In Puthukkudiyiruppu, families returning to their land after one month of protests, ending on March 3, found their houses bulldozed, doors, windows and toilet and kitchen fittings removed, and beer bottles strewn around the area. A small shop had also been destroyed. “There was clearly anger from the side of the military that people were getting their land back. The release of military occupied land is part and parcel of reconciliation, and this is exactly the opposite of what should be happening,” Fernando said.

In Keppapulavu, a new signboard states the surrounding land is an ‘army cantonment area,’ he added. “There is a military blockade which had been there for around five or six years. But this signboard is new. I didn’t see it when I visited around two weeks before.”

Parallel to the protests on military-occupied land, families affected by enforced disappearances in Vavuniya, Kilinochchi and most recently Mullaitivu have also begun sustained protests.

“What is significant about the protests in Vavuniya and Kilinochchi is that they are actually trying to reach out for Sinhalese support. Protesters have put out banners and prepared letters and appeals in Sinhalese,” Fernando said of the ethnic group who dominate the country's politics. The protest in Mullaitivu is just two-days old, and is much smaller.

“However it is ongoing for 24 hours, with the families working in shifts. Some of the people have to work, others are leaving their children to come and protest. So they are trying to strike a balance between going to work but also sustaining their protests for 24 hours,” Fernando said.

“Your son will return. We don’t know about your daughter: CID”
Courtesy sister publication Maatram

In the case of these families too, there has been limited progress, apart from in Vavuniya, when State Minister of Defence Ruwan Wijewardene promised to set up a meeting with the Minister of Law and Order, the Attorney General’s Department, the IGP and the Minister of Justice.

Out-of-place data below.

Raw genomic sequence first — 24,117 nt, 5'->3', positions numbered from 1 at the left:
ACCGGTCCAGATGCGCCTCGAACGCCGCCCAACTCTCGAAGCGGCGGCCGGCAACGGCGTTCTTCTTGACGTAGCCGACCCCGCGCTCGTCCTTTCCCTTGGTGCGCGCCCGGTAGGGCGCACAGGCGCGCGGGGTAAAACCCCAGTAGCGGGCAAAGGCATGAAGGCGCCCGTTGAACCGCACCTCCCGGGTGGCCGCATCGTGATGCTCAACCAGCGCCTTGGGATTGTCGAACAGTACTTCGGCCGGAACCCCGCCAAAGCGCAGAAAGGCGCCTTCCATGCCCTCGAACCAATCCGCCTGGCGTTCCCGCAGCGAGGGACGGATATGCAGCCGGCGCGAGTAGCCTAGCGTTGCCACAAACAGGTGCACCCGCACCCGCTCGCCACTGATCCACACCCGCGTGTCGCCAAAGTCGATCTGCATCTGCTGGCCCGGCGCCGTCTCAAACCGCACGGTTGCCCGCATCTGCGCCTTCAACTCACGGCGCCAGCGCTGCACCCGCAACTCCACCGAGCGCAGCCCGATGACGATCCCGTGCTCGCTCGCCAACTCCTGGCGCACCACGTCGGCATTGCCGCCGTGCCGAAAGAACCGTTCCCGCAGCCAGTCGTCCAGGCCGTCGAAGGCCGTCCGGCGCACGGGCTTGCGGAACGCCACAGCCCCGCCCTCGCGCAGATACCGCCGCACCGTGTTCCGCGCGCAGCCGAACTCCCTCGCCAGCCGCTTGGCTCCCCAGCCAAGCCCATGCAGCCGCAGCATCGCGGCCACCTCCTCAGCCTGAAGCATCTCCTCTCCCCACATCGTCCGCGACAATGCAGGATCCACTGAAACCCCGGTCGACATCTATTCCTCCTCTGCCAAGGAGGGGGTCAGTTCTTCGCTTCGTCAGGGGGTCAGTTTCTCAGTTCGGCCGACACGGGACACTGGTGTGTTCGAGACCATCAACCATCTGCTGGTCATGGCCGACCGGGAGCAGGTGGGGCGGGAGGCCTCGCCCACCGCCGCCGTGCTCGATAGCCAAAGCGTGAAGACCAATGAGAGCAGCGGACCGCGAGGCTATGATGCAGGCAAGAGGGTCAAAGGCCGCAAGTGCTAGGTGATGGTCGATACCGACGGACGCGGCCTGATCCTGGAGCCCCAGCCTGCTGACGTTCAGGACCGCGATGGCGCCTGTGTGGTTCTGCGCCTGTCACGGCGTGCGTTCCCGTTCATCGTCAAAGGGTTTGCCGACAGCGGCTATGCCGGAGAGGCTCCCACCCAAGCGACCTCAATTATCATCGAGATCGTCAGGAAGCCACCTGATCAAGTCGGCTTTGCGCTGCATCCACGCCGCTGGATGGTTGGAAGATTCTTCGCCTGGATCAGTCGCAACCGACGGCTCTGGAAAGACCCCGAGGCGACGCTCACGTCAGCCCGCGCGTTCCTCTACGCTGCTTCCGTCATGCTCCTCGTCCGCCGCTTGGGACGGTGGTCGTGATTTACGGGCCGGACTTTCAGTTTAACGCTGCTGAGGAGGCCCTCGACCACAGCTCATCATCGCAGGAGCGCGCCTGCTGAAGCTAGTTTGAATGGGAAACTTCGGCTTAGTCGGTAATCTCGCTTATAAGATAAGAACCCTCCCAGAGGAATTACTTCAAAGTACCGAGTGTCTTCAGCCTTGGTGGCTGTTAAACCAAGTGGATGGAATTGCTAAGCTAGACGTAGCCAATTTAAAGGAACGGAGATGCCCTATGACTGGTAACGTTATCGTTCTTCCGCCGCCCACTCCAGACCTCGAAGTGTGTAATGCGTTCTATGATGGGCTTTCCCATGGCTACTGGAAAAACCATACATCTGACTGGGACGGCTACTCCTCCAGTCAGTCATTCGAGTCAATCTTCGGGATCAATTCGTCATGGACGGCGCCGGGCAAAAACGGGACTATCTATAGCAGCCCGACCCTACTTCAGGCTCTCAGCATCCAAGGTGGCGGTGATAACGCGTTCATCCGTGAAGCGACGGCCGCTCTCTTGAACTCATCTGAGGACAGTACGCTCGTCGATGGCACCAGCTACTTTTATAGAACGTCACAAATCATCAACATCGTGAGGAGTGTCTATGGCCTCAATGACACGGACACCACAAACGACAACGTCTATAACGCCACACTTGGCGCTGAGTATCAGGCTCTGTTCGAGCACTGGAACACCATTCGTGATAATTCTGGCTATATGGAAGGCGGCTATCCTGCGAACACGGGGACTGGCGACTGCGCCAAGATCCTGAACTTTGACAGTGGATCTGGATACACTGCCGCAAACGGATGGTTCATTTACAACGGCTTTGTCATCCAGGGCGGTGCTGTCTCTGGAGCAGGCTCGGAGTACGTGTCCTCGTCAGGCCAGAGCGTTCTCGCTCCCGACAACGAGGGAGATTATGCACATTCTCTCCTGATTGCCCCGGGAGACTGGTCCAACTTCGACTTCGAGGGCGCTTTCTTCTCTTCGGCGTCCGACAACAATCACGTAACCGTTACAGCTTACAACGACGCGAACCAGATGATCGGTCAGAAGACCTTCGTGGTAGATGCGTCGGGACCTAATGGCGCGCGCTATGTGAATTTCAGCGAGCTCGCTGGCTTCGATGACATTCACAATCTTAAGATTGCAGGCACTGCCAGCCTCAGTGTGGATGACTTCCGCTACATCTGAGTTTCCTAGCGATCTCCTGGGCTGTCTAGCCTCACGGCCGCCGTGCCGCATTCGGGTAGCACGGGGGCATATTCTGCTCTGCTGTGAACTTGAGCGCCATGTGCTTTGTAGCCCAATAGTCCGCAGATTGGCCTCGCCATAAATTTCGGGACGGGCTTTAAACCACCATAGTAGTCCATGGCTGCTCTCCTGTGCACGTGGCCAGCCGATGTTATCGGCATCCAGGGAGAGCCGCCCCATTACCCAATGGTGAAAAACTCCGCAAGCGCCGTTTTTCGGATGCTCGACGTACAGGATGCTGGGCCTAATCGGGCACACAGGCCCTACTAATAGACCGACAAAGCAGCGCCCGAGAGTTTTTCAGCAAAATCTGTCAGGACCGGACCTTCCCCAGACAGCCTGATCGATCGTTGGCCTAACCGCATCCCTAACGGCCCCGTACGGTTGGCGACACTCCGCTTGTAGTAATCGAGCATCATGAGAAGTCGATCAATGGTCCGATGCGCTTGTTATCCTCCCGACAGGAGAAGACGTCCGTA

The promise broke a four-day hunger strike that the families had launched, demanding answers. “Following that meeting, the only thing that occurred was that certain members of the government accused the families of trying to prioritise their individual cases. The families said that in fact it was the government who had offered to expedite their cases, which they had rejected as they wanted truth and justice for all the families,” Fernando said.

The families of Vavuniya waited two weeks to see if anything would culminate from the meeting on February 9, and recently began protesting again due to lack of action.

Against this background, a Sri Lankan delegation to the United Nations asked for more time to implement UN resolution 30/1 of 2015, even as the United Nations High Commissioner for Human Rights, Zeid Ra’ad Al Hussein spoke of Sri Lanka’s ‘slow progress’ in areas such as accountability and reconciliation. The UN Human Rights Council also asked for the return of all military occupied land to civilians, as well as the end of military involvement in civilian and administrative activities.

However, as is clear on the ground, incidents of intimidation continue to occur, and returnee families such as those in Pilakudiyirippu have to rebuild their lives with no support from the State.

The following photo story by Ruki Fernando and Marisa de Silva, documents civilian protests in Keppapulavu and the struggle of the newly resettled.